Maithuna+ is a Sanskrit+ term used in Tantra+ most often translated as sexual union+ in a ritual context. It constitutes the main part of the Grand Ritual of Tantra known as Panchamakara+, Mahābhūta+, and Tattva Chakra.

Maithuna refers to male-female couples and their union in the physical, sexual sense and is synonymous with kriya+ nishpatti (mature cleansing). Just as neither spirit nor matter by itself is effective, but both working together bring harmony, so is maithuna effective only when the union is consecrated+. The couple becomes divine+ for the time being: the female and male are Shakti+ and a Shakta+ respectively. The scriptures warn that unless this spiritual transformation occurs, the union is carnal and sinful.

Candi Sukuh+ is a 15th-century Candi of Indonesia+ located on the western slope of Mount Lawu+ a sacred place for worshiping the ancestors, nature spirits+ and the sexual union of the fertility cults.
Monuments include a standing ''lingga,'' now in the National Museum of Indonesia+. The ''lingga'' statue has a dedicated inscription carved from top to bottom representing a vein+ followed by a chronogram date equivalent to 1440. The inscription translates "Consecration+ of the Holy Ganges+ sudhi in ... the sign of masculinity is the essence of the world."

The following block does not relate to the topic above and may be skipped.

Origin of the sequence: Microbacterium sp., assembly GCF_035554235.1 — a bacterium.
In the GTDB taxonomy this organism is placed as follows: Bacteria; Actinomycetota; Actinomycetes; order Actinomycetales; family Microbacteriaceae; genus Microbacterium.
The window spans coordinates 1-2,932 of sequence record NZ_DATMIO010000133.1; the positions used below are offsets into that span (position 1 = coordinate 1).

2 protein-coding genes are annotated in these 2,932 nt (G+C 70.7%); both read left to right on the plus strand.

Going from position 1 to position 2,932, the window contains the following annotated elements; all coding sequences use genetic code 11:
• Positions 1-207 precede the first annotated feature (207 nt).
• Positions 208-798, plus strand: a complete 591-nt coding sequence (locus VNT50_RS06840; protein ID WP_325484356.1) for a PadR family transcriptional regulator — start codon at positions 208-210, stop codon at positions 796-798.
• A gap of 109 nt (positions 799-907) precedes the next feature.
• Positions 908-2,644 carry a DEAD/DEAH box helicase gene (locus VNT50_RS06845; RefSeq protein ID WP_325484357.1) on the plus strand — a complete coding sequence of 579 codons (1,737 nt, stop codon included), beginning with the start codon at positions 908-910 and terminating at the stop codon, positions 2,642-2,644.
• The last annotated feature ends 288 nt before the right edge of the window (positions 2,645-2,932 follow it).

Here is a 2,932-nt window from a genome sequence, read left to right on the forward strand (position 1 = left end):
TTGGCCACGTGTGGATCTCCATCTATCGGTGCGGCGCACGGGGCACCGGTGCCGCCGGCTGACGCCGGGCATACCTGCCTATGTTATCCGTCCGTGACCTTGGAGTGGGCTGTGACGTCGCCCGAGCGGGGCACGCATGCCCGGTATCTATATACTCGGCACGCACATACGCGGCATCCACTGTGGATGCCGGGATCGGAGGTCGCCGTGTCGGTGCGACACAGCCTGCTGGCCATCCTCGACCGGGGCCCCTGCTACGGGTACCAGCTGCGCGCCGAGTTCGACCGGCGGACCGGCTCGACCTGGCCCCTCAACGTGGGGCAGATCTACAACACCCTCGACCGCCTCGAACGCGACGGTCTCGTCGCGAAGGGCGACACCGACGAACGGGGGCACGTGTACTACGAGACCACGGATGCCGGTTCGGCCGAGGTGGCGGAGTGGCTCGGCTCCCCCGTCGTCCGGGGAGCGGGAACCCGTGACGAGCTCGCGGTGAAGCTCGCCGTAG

In Southern India+ and eastern Indian state of Odisha+, devadasi+ is the practice of hierodulic prostitution, with similar customary forms such as basavi, and involves dedicating pre-pubescent and young adolescent girls from villages in a ritual marriage to a deity or a temple, who then work in the temple and function as spiritual guides, dancers, and prostitutes servicing male devotees in the temple. Human Rights Watch+ reports claim that devadasis are forced into this service and, at least in some cases, to practice prostitution for upper-caste members.

Various state governments in India+ enacted laws to ban this practice both prior to India's independence and more recently. They include Bombay Devdasi Act, 1934, Devdasi (Prevention of dedication) Madras Act, 1947, Karnataka Devdasi (Prohibition of dedication) Act, 1982, and Andhra Pradesh Devdasi (Prohibition of dedication) Act, 1988. However, the tradition continues in certain regions of India, particularly the states of Karnataka+ and Andhra Pradesh+.

A similar practice of Kāmamudrā+ often involved immature girls, and was criticized as only benefiting the tulku+s.

Deuki+ is an ancient custom practiced in the far western regions of Nepal+ where a young girl is offered to the local temple+ to fulfill an earlier made promise to gain religious merit. The girl serves the temple as a prostitute+, similar to India's devadasi+ tradition. The practice is in decline, but girls are still dedicated. The child of a Deuki is known as a Devi.